Millions long for immortality who don’t know what to do with themselves on a rainy Sunday afternoon.
– Susan Ertz
This rainy Sunday afternoon, Chloe sat at her typewriter. She had decided this morning that what the world needed was a great American novel written by a woman. And that woman, she’d determined, would be she. This Sunday, unlike other Sundays, she knew exactly what she must do.
And that was to begin typing a great story. Sure, she’d not attended the Iowa Writer’s Workshop, but the kind of fiction that came from most of their graduates smacked of too much collaboration, too much work-shopping, too many chefs stirring the soup. How could any of them ever write that unique Great American Novel if all of them produced group-developed stories that all sounded alike?
For the moment, Chloe was suffering from writer’s block. She needed a good first sentence. Reaching for a hand mirror that sat next to her computer, she grasped it absent-mindedly, and losing her hold on it, watched it fall toward the floor in the grip of gravity. Unable to catch it, she watched the mirror shatter.
Bending over to examine the damage, Chole was somewhat surprised to see that instead of reflecting a dozen separate images of her entire face, the way it did when it was whole, the mirror pieces showed her bits of her face, half a left eye, a diagonally sliced nose, lips separated in four uneven segments.
This seemed odd to her, seeing her face fractured like this. Perhaps, it hit her, this could make a good beginning for her story. What, she wondered, would make that catchy opening sentence?
She pondered this for a bit. How about, “It was as if someone had taken a scalpel and randomly sliced up the woman’s face.”
Picturing the act of cutting up a face caused her to shiver. A feeling of dread came over her, too, as she remembered the rule of bad luck visited upon those who had the misfortune of breaking a mirror. It was seven years of bad luck, she recalled, glancing at Buffy, her three-year-old terrier-chihuahua mixed dog, who, she thought in passing, was 21 years old in human years.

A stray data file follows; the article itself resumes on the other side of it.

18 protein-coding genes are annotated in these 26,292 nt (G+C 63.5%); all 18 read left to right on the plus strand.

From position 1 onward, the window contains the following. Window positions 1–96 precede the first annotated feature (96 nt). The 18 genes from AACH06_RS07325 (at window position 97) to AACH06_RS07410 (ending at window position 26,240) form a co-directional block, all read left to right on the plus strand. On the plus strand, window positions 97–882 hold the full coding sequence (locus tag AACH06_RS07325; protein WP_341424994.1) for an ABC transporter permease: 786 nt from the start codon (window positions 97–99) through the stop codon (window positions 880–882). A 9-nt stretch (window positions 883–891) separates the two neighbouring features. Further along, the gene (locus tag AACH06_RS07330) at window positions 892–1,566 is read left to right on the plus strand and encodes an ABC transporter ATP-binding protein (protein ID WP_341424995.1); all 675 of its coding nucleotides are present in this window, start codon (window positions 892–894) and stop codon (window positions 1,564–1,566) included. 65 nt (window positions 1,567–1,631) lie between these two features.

Seven years. Thank goodness she wasn’t very young, she thought. If you have seven years of bad luck when you’re seven years old, that bad luck will plague you for half of your life yet to come. When you were 35, as she was, that awful sentence would haunt you for only one-sixth of your life.
If it had to be, she thought, frowning into the parts of her face, then it had to be. Such was the ill fortune of those who broke mirrors. That was the rule.
At that very moment, sooner than she realized it could begin to happen, as she picked up a glass shard, she cut her right forefinger. The bleeding, the gush of it, surprised her. Standing to rush to the bathroom, she sliced up the heel of her left foot. Leaving a trail of bloody footprints, she hurried down the hall and, jumping into the bathtub, turned on the water.
She watched as it ran red down the drain and waited patiently for it to clear. When it finally did, still sitting on the edge of the tub, she reached for a towel, thinking about how all of this was great material for her novel.
Recalling what her mother once said about never reaching for anything you could move closer to, Chloe felt herself slip on the tub’s edge and topple backward onto the tile floor.
The last thing she saw was the pool of dark red blood flowing from her head out into her field of vision. The last thing she felt was the velvet soothing of Buffy’s tongue lapping her cheek.